1853 not covered by either publication or statewide indexing. These records
would have to be located at the town or city hall.
Do check on the American French Genealogical Society in Woonsocket, R.I. They have very large holdings of Canadian data also.
In Connecticut, there is yet another pattern for recording vital, land, and
probate records. Vital records are still kept by the town office, but after
1897 they were also recorded at the State Department of Health. To make
research in Connecticut vital records easier, microfilm copies of the town
vital records to approximately 1850, arranged alphabetically by surname
across all town records in the state, are available in the Barbour
Collection. It can be found at the Connecticut State Library and in many
other genealogical libraries. The years contained within the Barbour
Collection differ from town to town.
Land records were recorded on the town level as well. Even today the
purchase of a house gets recorded at the town clerk's office, not the
county seat. Microfilm copies of town land records and their
grantor/grantee indexes up to the middle of the 1800s can be found at the
Connecticut State Library, but there is no statewide index. Probate
materials are recorded at one of 130 local probate district offices.
Connecticut also has an American French Genealogical Society in Tollan, Ct.
Vermont uses the town system of government extensively. Probate records are
found in probate districts (not entirely concurrent with county lines), but
a trip to town hall was the essential step in recording vital events and
land records, as well as numerous other aspects of local government--taxes,
dog licenses, etc. For many reasons, vital, land, and probate records in
the state are not entirely complete. After 1857 statewide recording of
vital records became mandatory with the town maintaining the "original"
records. The Bureau of Vital Records provides a statewide index of vital
events recorded in the town records. Since everything in Vermont operates
on a small basis, it is even possible to have personal access to all of the
indexed vital records rather than having to rely on a staff search.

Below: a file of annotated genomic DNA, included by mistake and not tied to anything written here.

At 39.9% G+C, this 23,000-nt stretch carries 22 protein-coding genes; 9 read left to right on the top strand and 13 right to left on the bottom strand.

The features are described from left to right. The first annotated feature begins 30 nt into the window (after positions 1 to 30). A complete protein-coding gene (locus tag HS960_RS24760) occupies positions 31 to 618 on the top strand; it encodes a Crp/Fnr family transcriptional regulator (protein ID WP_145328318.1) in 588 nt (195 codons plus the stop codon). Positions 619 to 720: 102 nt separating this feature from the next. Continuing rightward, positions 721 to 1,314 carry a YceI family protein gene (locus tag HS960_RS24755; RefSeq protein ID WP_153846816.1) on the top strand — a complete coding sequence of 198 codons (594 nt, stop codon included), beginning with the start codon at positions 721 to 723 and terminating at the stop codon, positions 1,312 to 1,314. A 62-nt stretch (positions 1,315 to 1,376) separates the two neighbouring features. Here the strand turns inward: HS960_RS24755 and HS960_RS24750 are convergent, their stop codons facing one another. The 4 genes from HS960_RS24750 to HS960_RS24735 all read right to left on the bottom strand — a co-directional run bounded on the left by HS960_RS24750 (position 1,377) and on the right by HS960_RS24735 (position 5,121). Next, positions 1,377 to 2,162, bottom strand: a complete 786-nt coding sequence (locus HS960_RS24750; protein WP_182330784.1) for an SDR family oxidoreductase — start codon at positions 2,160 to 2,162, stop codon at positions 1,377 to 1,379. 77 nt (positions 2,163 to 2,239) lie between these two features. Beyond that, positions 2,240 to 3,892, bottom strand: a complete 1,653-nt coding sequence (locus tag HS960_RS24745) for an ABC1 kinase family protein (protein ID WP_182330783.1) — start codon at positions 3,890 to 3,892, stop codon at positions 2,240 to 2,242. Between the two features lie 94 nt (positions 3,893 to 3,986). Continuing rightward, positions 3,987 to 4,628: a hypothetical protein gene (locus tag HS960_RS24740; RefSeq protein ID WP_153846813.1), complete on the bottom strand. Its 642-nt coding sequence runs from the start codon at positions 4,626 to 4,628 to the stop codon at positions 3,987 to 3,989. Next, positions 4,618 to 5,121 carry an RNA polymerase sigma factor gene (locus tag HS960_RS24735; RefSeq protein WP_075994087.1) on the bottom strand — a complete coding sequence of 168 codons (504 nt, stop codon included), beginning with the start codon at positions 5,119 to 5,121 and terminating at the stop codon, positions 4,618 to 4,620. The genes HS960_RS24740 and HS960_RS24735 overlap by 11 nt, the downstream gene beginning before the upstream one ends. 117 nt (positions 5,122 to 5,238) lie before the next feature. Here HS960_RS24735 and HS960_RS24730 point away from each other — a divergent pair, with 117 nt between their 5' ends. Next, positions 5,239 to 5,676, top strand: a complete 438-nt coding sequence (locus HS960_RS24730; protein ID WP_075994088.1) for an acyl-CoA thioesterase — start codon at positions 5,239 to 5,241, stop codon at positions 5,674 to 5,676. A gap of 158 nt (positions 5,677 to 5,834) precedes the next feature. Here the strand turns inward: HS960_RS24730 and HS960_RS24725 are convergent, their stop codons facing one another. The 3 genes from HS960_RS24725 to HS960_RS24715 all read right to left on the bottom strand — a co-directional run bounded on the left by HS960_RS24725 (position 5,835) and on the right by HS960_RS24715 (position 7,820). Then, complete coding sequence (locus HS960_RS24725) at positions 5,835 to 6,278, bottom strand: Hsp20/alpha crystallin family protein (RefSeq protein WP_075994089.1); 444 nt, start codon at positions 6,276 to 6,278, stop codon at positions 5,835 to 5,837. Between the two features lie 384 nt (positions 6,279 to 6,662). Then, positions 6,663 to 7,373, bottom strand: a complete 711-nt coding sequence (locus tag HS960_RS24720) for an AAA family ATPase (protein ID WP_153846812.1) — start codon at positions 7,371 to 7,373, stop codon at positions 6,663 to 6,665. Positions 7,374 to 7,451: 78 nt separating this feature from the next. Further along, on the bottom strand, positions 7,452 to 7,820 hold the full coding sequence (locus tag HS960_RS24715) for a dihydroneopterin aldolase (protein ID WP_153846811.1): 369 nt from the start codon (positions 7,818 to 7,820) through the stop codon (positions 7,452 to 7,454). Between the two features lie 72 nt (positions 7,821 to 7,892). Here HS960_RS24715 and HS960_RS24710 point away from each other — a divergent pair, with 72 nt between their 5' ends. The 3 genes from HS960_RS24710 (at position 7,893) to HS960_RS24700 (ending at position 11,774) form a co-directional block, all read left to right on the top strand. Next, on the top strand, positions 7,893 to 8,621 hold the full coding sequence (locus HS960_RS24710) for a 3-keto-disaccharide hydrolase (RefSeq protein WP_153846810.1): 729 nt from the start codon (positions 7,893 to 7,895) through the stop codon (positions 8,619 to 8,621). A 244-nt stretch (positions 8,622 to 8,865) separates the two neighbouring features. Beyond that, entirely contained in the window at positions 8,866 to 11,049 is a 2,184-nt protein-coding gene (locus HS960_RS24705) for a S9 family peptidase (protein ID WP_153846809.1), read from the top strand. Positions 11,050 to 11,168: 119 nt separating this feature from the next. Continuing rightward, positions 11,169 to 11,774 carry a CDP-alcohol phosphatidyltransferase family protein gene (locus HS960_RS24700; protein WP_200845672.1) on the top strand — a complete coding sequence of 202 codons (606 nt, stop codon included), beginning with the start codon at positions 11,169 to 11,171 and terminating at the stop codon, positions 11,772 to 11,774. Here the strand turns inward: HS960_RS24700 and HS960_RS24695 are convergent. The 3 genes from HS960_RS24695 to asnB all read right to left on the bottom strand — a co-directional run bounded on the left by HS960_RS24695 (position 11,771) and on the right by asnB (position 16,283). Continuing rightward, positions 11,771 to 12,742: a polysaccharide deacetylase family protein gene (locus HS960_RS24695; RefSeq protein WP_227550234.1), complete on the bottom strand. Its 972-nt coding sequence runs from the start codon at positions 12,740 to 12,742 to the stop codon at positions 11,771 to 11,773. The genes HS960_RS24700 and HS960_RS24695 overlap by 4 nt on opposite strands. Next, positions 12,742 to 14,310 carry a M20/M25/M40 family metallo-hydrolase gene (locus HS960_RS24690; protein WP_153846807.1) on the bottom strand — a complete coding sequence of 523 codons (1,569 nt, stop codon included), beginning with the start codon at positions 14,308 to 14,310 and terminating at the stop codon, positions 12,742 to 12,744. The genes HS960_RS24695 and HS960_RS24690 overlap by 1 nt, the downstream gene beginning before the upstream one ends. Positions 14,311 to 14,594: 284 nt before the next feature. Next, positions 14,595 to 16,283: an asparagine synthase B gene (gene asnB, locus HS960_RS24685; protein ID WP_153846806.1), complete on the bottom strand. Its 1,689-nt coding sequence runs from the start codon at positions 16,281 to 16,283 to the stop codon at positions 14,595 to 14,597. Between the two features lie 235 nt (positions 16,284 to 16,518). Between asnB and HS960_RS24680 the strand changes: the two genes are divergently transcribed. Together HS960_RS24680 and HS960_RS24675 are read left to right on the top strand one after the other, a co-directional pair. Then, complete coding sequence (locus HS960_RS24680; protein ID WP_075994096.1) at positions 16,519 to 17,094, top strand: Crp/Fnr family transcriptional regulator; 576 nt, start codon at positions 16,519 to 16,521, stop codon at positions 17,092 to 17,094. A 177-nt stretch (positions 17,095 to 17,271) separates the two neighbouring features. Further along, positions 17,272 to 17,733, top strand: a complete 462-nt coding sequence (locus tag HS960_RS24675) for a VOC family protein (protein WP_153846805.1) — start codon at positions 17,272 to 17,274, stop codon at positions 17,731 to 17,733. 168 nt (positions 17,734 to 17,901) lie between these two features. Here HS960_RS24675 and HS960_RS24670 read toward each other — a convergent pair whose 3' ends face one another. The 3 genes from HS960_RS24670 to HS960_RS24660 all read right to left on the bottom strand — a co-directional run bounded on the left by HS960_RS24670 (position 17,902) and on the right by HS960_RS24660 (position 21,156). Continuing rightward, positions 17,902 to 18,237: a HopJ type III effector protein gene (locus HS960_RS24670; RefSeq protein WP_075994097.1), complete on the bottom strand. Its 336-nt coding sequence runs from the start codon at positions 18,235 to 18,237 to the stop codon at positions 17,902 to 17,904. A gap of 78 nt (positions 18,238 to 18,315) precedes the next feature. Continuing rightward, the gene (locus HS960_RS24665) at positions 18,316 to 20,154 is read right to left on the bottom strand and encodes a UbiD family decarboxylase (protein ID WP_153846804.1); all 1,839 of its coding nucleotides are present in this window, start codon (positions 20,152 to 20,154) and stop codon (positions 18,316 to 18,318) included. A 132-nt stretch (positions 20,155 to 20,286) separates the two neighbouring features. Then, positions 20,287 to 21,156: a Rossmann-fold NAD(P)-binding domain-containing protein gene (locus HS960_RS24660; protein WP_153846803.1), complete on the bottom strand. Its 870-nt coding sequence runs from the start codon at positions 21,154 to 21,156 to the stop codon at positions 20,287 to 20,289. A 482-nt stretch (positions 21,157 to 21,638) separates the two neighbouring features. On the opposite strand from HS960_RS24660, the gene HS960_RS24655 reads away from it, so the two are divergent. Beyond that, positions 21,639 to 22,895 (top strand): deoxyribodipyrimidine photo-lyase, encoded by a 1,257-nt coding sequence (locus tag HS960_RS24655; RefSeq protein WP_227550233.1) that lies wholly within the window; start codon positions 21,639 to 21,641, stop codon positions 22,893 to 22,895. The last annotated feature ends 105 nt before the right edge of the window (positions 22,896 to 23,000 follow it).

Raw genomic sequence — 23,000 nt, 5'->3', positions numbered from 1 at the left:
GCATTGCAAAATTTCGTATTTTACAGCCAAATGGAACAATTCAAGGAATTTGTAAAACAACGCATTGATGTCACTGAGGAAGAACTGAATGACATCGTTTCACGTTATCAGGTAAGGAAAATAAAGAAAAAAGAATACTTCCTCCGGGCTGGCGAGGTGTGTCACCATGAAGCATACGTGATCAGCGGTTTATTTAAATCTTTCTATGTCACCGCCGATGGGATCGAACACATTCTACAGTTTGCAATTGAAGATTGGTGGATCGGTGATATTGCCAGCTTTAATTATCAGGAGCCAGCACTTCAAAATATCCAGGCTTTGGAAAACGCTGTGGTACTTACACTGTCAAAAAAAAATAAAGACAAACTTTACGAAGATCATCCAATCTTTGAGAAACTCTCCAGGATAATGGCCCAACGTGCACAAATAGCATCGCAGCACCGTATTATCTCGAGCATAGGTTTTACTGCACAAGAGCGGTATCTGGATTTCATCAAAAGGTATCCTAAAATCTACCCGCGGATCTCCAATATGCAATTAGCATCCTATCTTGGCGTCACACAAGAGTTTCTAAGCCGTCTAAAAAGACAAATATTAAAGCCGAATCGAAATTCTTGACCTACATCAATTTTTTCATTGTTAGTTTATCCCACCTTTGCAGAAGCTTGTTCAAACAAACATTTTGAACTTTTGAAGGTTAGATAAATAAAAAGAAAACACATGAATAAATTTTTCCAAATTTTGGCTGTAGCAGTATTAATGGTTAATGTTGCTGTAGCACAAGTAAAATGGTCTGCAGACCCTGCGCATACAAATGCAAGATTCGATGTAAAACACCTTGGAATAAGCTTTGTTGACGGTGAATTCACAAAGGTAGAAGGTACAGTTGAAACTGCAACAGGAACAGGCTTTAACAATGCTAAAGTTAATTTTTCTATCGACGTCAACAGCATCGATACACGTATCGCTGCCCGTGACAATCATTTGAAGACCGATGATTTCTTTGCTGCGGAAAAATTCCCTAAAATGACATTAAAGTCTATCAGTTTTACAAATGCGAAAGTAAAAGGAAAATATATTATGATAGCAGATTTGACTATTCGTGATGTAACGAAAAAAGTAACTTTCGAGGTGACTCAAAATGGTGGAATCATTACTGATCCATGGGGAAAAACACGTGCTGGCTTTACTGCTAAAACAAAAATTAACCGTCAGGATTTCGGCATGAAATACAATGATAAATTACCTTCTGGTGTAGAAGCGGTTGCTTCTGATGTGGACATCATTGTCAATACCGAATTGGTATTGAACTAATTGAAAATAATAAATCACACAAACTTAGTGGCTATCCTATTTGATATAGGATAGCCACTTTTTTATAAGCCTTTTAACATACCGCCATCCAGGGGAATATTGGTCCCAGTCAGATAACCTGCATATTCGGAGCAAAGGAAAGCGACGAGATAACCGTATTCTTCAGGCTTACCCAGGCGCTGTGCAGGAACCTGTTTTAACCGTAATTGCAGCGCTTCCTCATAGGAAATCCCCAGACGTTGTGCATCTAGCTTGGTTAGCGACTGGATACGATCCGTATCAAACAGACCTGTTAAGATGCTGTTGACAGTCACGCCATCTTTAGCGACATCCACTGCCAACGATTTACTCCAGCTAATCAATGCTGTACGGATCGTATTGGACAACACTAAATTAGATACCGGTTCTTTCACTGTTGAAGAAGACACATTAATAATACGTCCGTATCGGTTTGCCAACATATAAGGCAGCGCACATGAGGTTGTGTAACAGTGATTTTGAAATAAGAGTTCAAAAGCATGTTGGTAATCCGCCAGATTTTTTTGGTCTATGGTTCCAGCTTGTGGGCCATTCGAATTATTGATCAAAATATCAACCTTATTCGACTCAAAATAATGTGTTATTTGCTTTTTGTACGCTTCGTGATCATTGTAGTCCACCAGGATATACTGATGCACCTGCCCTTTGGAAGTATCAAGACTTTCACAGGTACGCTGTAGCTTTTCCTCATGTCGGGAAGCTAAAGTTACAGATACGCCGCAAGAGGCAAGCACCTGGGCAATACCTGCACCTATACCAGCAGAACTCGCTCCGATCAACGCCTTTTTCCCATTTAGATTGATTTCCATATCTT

Microfilm copies of land and probate records for the entire state, until at
least 1850, are centrally located at the Division of Public Records in
Montpelier, although there is no statewide index. In addition, yearly town
meeting records in Vermont contain a wealth of primary source material.
Vermont also has an American French Genealogical Society. All of the societies listed on this page have web sites that can be accessed from My Favorite Links page.
TOWN MEETING RECORDS
Since the town form of government is the essential unit in New England (as
it is today in Vermont and has been at various times in the rest of New
England), each town recorded their yearly proceedings in what is called
"Town Meeting Records." They usually contain many interesting aspects of
our ancestors' lives. Also contained are tax records, elections of town
officials, lists of children of school age, warnings out to poor families,
church disputes, ear marks for cows or pigs, etc. Aside from New
Hampshire's index to these town records, most have to be read thoroughly to
unearth their marvelous sense of the quality of life recorded within them.
Even if you can't take a trip to New England to see these wonderful
records, microfilm collections of a good number of them are in the holdings
of the LDS research library in Salt Lake City and through their network of
local branch libraries. Certainly while the principle of working in the
locale of your ancestor's former places of residence holds true for any
geographic area, details of the lives of New Englanders are probably more
open, available, and informative than that of most areas in the United
National Archives Records Administration
The National Archives and Records Administration (NARA) is the repository for
many of the historical treasures of the United States. Besides the Declaration
of Independence, the Constitution, and the Bill of Rights are many, many
documents of our national history. These include materials such as: military and
service records for the Revolutionary War, the War of 1812, the Civil War, the
Spanish American War, and World War I; many ships' passenger arrival records;
some immigration and naturalization records; records from the Freedman's Savings
and Trust Company and other records of interest to African American researchers;
microfilm of the decennial Federal census records from 1790 through 1920 (minus
almost all of 1890); Dawes Commission records and other records relating to
Native American research; and a variety of other perhaps less common documents
that may help you with your genealogical research.
Genealogists and family historians are the most numerous of the users of NARA's
resources. NARA has therefore compiled a Genealogy Page at their Web site, at
http://www.nara.gov/genealogy, which contains an excellent collection of
information of special interest to family history researchers. These include
lists of free pamphlets and publications for sale that will help you determine
what materials exist, where they are located, in what format they can be found
(original vs. microform), and how to purchase any microform materials you might
want to own.
In order to access NARA materials most efficiently, you need to know what NARA
has and how to obtain copies. Your best starting point is at the NARA Web site
at http://search.nara.gov. Here you will see tabs across the top of the Web page
and a click on a tab takes you to a whole category of information. The "Research
Room" tab is where you want to go first.